Searches can be conducted by proximity to a lake, species or town or just by species.  As an added bonus to all you trout and walleye fans, stocking information is also provided for some lakes.

Fish ON-Line Link:

http://www.web2.mnr.gov.on.ca/fish_online/fishing/fishingExplorer_en.html

Please keep in mind this service is fairly new, and I imagine it is always under construction.  That being said some lakes lack information on a specific species or for that matter, any information at all.

Cheers

Al

Lake Bathymetry

So much has changed since then in the world of Fishing since the days of youth.  Technology now provides us with hightech fishing equipment and electronics that do much of the hard work for us.  No exception to this is a handy little Iphone App provided by Navionics.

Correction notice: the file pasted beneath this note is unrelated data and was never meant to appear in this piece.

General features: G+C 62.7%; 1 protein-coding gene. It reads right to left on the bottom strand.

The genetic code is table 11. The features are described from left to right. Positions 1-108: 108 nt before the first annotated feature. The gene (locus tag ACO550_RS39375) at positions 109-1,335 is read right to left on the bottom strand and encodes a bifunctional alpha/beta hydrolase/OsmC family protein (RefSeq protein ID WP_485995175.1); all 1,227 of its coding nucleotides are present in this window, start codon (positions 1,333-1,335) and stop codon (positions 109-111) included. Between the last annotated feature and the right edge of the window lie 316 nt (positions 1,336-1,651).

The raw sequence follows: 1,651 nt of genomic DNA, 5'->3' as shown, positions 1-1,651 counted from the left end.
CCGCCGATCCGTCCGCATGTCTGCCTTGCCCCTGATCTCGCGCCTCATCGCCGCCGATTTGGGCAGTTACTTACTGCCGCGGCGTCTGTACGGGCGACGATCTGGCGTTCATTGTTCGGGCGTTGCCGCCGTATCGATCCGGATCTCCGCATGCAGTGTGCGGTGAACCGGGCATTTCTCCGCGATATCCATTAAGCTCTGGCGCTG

The app combines GPS capability with underlying basemaps illustrating the Bathymetry of many lakes in Ontario and the world for that matter.  Basically this allows you to target specific depths, structures while empowering you with Navigation capabilities that help with avoiding those skag eating shoals that are not always marked.  Added to that are features such as:

  • ability to set waypoints
  • built in speedometer
  • ability to track paths
  • community layers where you can upload or post specific information about a lake

I can’t even fathom the time this app has saved me and the increase in fishing productivity it has generated.  Give the Navionics app a dopwnload,  it will change the way you fish!

Below are some screen shots of waters near Kingston, Ontario.

loughborough  Kingston

Navionics Website:

http://www.navionics.ca/en/

Hiking Opportunities near Kingston, Ontario

Hiking oppoutunities in the Kingston, Ontario area as provided by the Frontenac Arch Biosphere Reserve Community.

HikingTrails_Overview_with_roads

http://www.explorethearch.ca/hike-the-arch/hiking-trails

This resource impressed me when I stumbled upon it for the first time.  Although it does not include all the hiking oppourtunities in the area it does include some of the more well know and better maintained trails, parks and reserves.

Enjoy!